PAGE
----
Sebastian Vettel, Red Bull, Nurburgring, 2013

Down-to-the-wire German GP gets positive rating

2013 German Grand PrixPosted on | Author Tom Taylor

Sebastian Vettel, Red Bull, Nurburgring, 2013The German Grand Prix took place without the feared boycott by some of the drivers amid the tyre chaos from Silverstone, and produced a race voted at 7.643 making it third-best this season so far.

The race was expected to be action-packed after Nico Rosberg was knocked out in Q2, leaving him with a lot of work to do come Sunday.

The race itself was not short of incidents: Felipe Massa spun out in the early stages, Jules Bianchi’s Marussia burst into flames then rolled across the track bringing out the safety car and of course that shocking incident in the pits.

Sebastian Vettel rose above the chaos to win his home grand prix for the first time, repelling attacks from Lotus drivers Romain Grosjean and Kimi Raikkonen at different stages of the race. Here’s what F1 Fanatic readers made of it all.

Great race ?ǣ different strategies and a showdown ’til the last corner with tyres that allowed wheel-to-wheel racing. That?s how F1 should be.

Great race, really good fights for position all over the field, everyone was pushing as far as I could see. Again, we had a close finish. One more lap and it would have been even closer.

And look at it, no punctures today!

But not everyone was drawn into the battle between Vettel and the Lotuses:

Pretty boring. The gap to the leader might as well have been 30 seconds for all the difference it made.

Highlight of the race was Bianchi?s car rolling slowly across the track under it?s own volition.

Others felt F1 is still dominated to an unhealthy degree by a single subject:

Yet another event dominated by tyres, tyres and tyres. Wearing very thin this narrative. So they didn?t blow up, hallelujah! A tyre manufacturer has managed to make a tyre that doesn?t explode when used. Congratulations.

How about making a tyre that race drivers can use to race instead of this contrived artificial substitute for water sprinklers.

Bianchi’s dramas brought out the Safety Car, which remained on track for seven laps lasting over a quarter of an hour in total. Some felt that was too much:

So we watch a NASCAR-style F1 race, with the Safety Car coming for no other reason than to reduce the distances between the cars. It cancelled all the correct strategies that some teams and drivers made.

Bianchi?s car was no longer on the track, so the Safety Car should have entered back immediately, instead it closed the field, severely altering the result of the race.

F1 needs to change the Safety Car rules, sometimes it comes out for no reason and always stays at least two laps too long.

It was a solid race but that Safety Car was out for too long.

Naturally the incident in the pits provoked a lot of debate:

My heart sunk when I saw Webber?s pit crew botch his stop as I was really looking forward to seeing whether he had done enough to sneak past Vettel for the lead.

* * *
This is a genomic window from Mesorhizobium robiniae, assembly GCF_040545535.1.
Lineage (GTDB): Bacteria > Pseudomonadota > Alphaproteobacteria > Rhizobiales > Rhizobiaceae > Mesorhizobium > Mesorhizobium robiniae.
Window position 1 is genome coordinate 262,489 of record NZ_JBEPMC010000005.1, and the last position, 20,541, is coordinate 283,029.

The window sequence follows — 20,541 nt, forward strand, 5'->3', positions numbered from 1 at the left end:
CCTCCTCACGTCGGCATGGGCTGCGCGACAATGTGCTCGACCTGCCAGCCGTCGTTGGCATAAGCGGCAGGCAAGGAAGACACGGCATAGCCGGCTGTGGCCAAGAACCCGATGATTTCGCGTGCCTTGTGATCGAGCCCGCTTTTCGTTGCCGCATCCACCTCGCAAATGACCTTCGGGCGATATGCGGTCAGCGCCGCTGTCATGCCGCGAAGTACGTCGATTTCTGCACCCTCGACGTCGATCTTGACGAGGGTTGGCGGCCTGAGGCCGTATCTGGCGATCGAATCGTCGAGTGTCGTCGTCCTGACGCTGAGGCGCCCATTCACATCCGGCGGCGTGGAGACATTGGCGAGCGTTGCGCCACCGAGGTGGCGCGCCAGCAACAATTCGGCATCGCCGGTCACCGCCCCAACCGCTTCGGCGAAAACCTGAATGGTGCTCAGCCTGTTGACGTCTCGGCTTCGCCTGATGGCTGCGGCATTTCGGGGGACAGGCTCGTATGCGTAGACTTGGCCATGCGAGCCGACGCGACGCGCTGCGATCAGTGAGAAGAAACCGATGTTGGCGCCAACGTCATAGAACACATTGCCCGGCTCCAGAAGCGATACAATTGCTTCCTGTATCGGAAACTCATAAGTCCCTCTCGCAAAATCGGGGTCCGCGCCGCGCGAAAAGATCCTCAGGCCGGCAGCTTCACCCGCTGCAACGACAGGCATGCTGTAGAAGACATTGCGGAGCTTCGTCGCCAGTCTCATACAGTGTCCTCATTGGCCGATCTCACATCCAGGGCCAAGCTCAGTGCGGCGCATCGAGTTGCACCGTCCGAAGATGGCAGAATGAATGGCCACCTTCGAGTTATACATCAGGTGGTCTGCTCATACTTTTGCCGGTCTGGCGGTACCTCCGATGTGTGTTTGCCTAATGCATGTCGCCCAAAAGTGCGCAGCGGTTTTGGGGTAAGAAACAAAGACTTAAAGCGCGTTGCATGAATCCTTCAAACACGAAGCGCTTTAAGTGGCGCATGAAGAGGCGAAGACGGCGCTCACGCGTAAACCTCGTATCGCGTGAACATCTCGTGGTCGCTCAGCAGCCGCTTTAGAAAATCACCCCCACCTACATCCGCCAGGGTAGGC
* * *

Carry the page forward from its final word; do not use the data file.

I am glad that the cameraman that got hit by Webber?s wheel is okay.

A shiver down the spine when Webber?s wheel flew away, my mind went back to Imola ’94.

I think the pit crews, particularly among certain teams (I won?t name names), are starting to seriously ignore safety in their pursuit of lower pit stop times.

Others were unhappy that Red Bull’s mistake didn’t have greater consequences for Webber’s race:

The thing that was unfair was Red Bull made a terrible and dangerous mistake in the pits and Webber dropped a lap but, purely because of the the weird rules, got a massive advantage by being allowed to unlap, (while behind the Safety Car) catch up from the back, warm up his tyres and steam past all the cars on colder tyres that were having to drive at the much slower pace car speed. Then he ended up in the points.

What happened in the pits should have been race-ending. The guy on the wheel clearly indicated there was something wrong but the lollipop guy let him go. What happened to waiting for the guys on the wheels to put their hands up to show they were done?

Red Bull later confirmed the person operating the wheel gun had accidentally pressed a button on the gun which sent an indication that the car was ready to be released.

I think this one post though sums up the 2013 German Grand Prix

There was suspense but no real fight for the lead. once red bull got the lead they managed it perfectly, and in the end they managed to win in a front-limited circuit, something very important for their form.

The fact that Red Bull managed great pit-stops except one weighed in my score, it was a shame to miss Webber so early and more importantly it was a very dangerous incident.

I really get angered when a race fails to deliver in the end and when a team repeatedly botches their own chances of victory, so frustrating.

More importantly of course we saw a shocking incident that seriously hurt someone.

Previous rate the race results

Image ?? Red Bull/Getty